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Have You Ever Un-Learned Something that was True?

Discussion in 'Autism Science Discussions' started by MrSpock, Dec 9, 2017.

  1. MrSpock

    MrSpock Live long and prosper

    Feb 21, 2017
    At the moment I am pretty sure that I have un-learned something that was true. I do hope that re-learning it will be easy, and the information will be fairly accurate.

    When I was younger I think I either made an error in reasoning (unaware that I was on the spectrum and attempting to apply reason to the behaviour of NTs) or had a series of unusual experiences, whatever the case I 'learned' from it. I went home with several women and things seemed as though I was about to get some each time. I assumed that things were going well because of things like my interpretation of her mood, little things that might be taken as subtle hints. For whatever reason, I did not. Several times.

    Perhaps most people would have persisted in what they naturally felt was the correct course rather than doubting it based on experimental evidence. Perhaps I came to a premature conclusion based on too few points of data. For whatever reason, I became much less confident that I could 'read' women at all. I changed my approach based on experimental evidence and in hindsight it's almost certainly been a very poor decision.

    Relatively recent events have provided me with many points of data, very importantly they are from a single source and therefore can much more easily be compared to each other than points gathered from different people (NTs). I have many times attempted to act on a percieved green light and been wrong every time. I have also failed to act on what apparently were 'real' green lights (although heavily surrounded by apparent red ones). Either of these mistakes has been enough to cause very negative reactions. I am starting to see that the 'real' green ones, surrounded by red, are things that I would have considered to be green lights many years ago, certainly if the red ones were removed I would even lately have interpreted them as green. The apparently green ones I have responded to have been not particularly sexy, however they have had a relative absence of apparent red lights in concert with them. I believe that I ought to have continued to have faith in the instinctual green lights while simply ignoring the red ones. That would perhaps not result in 100% accuracy, but I am fairly sure that I would have a much higher success rate (cannot be lower) than by paying attention to the red ones as I have.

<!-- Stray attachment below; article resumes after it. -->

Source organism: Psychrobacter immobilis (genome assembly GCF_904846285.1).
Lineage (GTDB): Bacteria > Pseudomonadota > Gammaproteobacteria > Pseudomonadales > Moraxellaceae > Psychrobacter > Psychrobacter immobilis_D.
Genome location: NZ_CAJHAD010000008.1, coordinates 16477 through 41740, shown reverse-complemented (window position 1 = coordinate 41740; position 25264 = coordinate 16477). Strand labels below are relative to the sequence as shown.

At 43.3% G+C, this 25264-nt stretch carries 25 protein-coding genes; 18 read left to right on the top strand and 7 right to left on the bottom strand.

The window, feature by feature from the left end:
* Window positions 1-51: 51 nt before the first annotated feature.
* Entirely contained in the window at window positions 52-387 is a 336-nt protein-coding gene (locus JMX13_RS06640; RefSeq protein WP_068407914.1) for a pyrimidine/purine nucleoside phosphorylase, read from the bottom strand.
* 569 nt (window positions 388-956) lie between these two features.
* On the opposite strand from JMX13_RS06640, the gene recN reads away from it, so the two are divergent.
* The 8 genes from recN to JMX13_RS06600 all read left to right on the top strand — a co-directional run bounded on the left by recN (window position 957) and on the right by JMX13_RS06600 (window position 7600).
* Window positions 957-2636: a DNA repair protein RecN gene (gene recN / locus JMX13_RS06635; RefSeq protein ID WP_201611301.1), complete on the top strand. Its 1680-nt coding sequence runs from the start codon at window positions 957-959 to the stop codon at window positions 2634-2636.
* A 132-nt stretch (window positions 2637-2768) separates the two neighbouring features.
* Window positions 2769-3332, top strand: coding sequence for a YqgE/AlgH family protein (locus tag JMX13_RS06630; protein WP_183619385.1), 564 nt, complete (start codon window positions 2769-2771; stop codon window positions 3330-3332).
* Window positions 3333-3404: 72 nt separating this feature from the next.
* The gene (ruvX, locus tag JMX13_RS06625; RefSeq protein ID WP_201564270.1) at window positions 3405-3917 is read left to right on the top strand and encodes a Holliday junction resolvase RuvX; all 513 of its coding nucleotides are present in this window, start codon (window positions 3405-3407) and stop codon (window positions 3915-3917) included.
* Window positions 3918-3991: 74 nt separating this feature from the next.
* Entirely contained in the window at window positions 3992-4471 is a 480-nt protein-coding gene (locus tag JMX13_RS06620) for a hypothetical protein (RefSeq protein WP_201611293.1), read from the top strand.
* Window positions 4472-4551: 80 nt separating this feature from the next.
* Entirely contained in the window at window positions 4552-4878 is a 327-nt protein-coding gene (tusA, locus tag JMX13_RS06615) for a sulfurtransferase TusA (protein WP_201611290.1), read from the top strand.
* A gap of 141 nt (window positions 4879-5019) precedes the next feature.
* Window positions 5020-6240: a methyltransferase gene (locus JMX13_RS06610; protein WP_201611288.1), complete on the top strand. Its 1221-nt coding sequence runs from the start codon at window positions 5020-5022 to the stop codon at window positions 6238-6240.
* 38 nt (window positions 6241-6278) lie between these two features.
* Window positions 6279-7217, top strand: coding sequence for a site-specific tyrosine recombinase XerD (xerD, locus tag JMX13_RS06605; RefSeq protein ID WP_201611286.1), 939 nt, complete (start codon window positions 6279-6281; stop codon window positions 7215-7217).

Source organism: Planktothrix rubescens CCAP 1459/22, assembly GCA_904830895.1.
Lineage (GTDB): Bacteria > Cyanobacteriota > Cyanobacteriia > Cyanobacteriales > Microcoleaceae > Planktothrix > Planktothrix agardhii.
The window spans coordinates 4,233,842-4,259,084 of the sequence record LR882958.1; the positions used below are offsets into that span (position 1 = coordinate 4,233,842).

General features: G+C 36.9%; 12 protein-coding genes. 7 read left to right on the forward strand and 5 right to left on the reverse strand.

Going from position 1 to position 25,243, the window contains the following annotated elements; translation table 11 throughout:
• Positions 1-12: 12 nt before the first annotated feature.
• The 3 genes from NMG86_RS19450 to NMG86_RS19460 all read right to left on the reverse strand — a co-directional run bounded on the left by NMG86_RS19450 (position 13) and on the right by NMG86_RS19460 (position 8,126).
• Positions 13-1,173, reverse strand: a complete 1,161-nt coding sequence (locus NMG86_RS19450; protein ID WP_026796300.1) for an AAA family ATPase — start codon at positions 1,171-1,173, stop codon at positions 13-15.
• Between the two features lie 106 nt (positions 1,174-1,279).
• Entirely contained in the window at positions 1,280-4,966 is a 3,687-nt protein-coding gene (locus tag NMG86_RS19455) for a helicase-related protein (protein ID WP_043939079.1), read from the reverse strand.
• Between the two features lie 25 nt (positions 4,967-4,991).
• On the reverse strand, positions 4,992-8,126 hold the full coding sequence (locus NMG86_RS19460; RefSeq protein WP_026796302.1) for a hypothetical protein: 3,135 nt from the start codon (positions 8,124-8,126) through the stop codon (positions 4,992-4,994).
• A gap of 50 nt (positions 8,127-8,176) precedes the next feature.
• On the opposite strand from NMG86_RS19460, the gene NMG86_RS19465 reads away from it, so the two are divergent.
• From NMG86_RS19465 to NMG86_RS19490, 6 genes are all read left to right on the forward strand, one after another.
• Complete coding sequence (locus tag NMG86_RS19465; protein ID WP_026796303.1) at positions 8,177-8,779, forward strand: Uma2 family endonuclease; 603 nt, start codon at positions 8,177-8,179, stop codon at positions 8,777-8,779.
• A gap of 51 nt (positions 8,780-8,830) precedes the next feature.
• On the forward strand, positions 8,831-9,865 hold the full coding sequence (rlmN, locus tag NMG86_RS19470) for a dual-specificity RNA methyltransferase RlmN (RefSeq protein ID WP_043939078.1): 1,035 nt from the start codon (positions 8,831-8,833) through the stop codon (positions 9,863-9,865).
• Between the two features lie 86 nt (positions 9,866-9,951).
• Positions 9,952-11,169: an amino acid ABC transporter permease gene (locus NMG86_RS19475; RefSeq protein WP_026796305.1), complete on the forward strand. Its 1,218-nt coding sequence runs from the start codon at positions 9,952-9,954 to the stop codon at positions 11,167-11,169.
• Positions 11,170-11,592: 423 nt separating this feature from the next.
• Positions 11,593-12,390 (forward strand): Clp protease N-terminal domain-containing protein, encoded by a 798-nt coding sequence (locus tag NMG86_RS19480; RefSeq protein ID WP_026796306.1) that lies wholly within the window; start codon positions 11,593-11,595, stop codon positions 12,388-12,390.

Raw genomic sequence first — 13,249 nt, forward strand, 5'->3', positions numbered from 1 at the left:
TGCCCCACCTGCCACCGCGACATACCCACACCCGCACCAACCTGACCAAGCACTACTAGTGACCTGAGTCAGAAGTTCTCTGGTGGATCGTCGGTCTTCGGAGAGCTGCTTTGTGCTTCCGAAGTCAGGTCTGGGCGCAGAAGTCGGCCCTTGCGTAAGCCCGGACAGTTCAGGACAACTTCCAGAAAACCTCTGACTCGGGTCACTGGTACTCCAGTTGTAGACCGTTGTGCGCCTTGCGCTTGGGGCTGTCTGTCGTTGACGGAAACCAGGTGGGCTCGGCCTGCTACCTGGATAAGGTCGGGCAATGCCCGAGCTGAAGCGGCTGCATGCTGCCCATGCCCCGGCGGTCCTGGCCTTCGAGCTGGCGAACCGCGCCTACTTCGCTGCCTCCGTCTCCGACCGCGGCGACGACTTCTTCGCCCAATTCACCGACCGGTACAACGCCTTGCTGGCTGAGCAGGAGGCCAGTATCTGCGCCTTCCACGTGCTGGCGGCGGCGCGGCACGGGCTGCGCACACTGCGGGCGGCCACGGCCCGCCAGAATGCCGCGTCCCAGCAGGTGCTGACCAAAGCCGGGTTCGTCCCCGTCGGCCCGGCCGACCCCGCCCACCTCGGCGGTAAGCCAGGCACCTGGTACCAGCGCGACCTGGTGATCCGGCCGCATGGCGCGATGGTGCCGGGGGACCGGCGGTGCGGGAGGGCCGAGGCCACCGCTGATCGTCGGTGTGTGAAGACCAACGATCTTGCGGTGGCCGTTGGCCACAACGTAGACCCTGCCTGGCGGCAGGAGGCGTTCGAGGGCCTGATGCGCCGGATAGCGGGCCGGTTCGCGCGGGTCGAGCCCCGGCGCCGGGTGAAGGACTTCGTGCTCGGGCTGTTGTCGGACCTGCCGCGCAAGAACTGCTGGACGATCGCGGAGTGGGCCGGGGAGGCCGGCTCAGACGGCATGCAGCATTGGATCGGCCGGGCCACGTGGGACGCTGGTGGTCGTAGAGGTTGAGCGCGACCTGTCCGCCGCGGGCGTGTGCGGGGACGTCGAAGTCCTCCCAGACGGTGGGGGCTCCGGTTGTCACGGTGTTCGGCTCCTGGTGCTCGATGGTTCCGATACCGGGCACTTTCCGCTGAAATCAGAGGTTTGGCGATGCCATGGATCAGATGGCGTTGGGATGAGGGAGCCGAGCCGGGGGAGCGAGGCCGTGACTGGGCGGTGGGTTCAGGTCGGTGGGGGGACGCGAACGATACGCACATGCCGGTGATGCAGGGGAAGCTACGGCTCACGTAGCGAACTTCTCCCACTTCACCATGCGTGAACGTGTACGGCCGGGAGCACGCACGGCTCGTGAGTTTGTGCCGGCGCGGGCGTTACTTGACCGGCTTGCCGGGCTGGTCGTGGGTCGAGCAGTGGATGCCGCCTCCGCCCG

I will soonish attempt to put the 'new' knowledge into practice (on someone else). Blah, blah, another guy is trying to figure women out. It is an example of un-learning something that ought not to have been un-learned. I wonder if this is an aspie thing, if any of you have noticed yourselves depriving yourselves of 'good instinct' due to a series of events that teach you poorly. Do NTs do this? If you have done this I would appreciate the opportunity to read about your experience, whatever field of knowledge your learning/un-learning has taken place in.
  2. Streetwise

    Streetwise Well-Known Member V.I.P Member

    Dec 6, 2016
    Forcing myself to socialise when I just didn't want to do it to please somebody else it's not fun being alone but I just didn't like socialising
    I perceived that I didn't want to do it but thought I must please somebody it just didn't work.
  3. Sabrina

    Sabrina Gentle & brave earthling

    May 24, 2017
    I used to have an imaginary censor in my head, that would reject every negative feeling that might have started to flourish.
    Example: a sudden noise made me angry, but the censor would say: ‘you should not be angry because of that, forget it”. I would force myself to “forget it”, only to explode angrily later on anything, like my kid innocently saying ‘mom, can you...’

    Now, if any negative feeling starts to show its face, I open the door and say ‘welcome!’ I’d recognize that the noise makes me angry, and I will either do something about it (like turning on music that would mask the noise) or, if I can’t do anything about it, I would start talking to myself in my mind: “yes, it’s making you angry, you are so brave that you’re enduring this torture” (as a result, people might think, correctly, that I’m not paying attention to what they’re saying, but that’s better than exploding in rage:)).

    In a nutshell: now I recognize my own feelings and emotions, I don’t “push them down”.
    • Like Like x 1
  4. Ylva

    Ylva Well-Known Member V.I.P Member

    Mar 2, 2013
    Same as you, MrSpock. Well, similar. Turns out, when people exaggerate their enthusiasm, they are being fake.

    It was such a "duh" moment for me when I realized.